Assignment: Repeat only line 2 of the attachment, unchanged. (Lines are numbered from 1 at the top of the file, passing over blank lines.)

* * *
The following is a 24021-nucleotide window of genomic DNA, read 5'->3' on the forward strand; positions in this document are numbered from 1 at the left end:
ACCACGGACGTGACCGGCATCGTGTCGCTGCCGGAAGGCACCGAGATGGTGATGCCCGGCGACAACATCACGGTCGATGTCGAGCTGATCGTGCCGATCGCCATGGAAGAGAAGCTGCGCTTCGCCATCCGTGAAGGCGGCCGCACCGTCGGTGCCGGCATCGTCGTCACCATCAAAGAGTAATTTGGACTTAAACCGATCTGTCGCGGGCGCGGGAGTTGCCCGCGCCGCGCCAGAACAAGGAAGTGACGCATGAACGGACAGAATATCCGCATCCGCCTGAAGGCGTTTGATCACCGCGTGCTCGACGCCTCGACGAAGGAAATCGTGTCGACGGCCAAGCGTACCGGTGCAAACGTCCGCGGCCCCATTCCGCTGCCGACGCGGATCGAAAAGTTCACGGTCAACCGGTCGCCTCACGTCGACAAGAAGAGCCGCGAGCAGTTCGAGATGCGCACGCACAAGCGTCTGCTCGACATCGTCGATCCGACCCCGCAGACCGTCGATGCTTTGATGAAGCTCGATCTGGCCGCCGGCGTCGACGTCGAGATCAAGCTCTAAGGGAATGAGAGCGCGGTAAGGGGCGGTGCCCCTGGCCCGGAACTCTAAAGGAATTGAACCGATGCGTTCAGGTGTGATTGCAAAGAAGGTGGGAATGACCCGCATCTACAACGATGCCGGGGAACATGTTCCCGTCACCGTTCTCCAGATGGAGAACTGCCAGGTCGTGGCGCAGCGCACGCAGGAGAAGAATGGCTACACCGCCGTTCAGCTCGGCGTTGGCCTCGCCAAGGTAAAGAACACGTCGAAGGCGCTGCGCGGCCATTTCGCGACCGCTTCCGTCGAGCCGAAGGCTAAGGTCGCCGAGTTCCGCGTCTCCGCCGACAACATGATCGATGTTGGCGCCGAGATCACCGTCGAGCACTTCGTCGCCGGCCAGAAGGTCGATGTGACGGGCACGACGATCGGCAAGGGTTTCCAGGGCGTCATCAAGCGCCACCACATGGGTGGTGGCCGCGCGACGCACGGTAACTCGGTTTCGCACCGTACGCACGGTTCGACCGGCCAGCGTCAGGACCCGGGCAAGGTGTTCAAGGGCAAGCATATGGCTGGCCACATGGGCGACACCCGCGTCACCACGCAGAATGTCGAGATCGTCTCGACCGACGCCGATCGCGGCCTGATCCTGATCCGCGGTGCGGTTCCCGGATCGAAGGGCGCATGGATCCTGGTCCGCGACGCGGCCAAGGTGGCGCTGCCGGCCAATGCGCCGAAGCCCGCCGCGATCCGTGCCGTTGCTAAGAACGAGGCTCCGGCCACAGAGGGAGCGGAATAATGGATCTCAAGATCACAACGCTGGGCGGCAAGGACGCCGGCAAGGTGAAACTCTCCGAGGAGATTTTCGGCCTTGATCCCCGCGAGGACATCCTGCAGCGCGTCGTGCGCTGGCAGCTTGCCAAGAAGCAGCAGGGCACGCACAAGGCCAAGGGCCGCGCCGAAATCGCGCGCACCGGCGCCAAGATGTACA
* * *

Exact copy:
ACCACGGACGTGACCGGCATCGTGTCGCTGCCGGAAGGCACCGAGATGGTGATGCCCGGCGACAACATCACGGTCGATGTCGAGCTGATCGTGCCGATCGCCATGGAAGAGAAGCTGCGCTTCGCCATCCGTGAAGGCGGCCGCACCGTCGGTGCCGGCATCGTCGTCACCATCAAAGAGTAATTTGGACTTAAACCGATCTGTCGCGGGCGCGGGAGTTGCCCGCGCCGCGCCAGAACAAGGAAGTGACGCATGAACGGACAGAATATCCGCATCCGCCTGAAGGCGTTTGATCACCGCGTGCTCGACGCCTCGACGAAGGAAATCGTGTCGACGGCCAAGCGTACCGGTGCAAACGTCCGCGGCCCCATTCCGCTGCCGACGCGGATCGAAAAGTTCACGGTCAACCGGTCGCCTCACGTCGACAAGAAGAGCCGCGAGCAGTTCGAGATGCGCACGCACAAGCGTCTGCTCGACATCGTCGATCCGACCCCGCAGACCGTCGATGCTTTGATGAAGCTCGATCTGGCCGCCGGCGTCGACGTCGAGATCAAGCTCTAAGGGAATGAGAGCGCGGTAAGGGGCGGTGCCCCTGGCCCGGAACTCTAAAGGAATTGAACCGATGCGTTCAGGTGTGATTGCAAAGAAGGTGGGAATGACCCGCATCTACAACGATGCCGGGGAACATGTTCCCGTCACCGTTCTCCAGATGGAGAACTGCCAGGTCGTGGCGCAGCGCACGCAGGAGAAGAATGGCTACACCGCCGTTCAGCTCGGCGTTGGCCTCGCCAAGGTAAAGAACACGTCGAAGGCGCTGCGCGGCCATTTCGCGACCGCTTCCGTCGAGCCGAAGGCTAAGGTCGCCGAGTTCCGCGTCTCCGCCGACAACATGATCGATGTTGGCGCCGAGATCACCGTCGAGCACTTCGTCGCCGGCCAGAAGGTCGATGTGACGGGCACGACGATCGGCAAGGGTTTCCAGGGCGTCATCAAGCGCCACCACATGGGTGGTGGCCGCGCGACGCACGGTAACTCGGTTTCGCACCGTACGCACGGTTCGACCGGCCAGCGTCAGGACCCGGGCAAGGTGTTCAAGGGCAAGCATATGGCTGGCCACATGGGCGACACCCGCGTCACCACGCAGAATGTCGAGATCGTCTCGACCGACGCCGATCGCGGCCTGATCCTGATCCGCGGTGCGGTTCCCGGATCGAAGGGCGCATGGATCCTGGTCCGCGACGCGGCCAAGGTGGCGCTGCCGGCCAATGCGCCGAAGCCCGCCGCGATCCGTGCCGTTGCTAAGAACGAGGCTCCGGCCACAGAGGGAGCGGAATAATGGATCTCAAGATCACAACGCTGGGCGGCAAGGACGCCGGCAAGGTGAAACTCTCCGAGGAGATTTTCGGCCTTGATCCCCGCGAGGACATCCTGCAGCGCGTCGTGCGCTGGCAGCTTGCCAAGAAGCAGCAGGGCACGCACAAGGCCAAGGGCCGCGCCGAAATCGCGCGCACCGGCGCCAAGATGTACA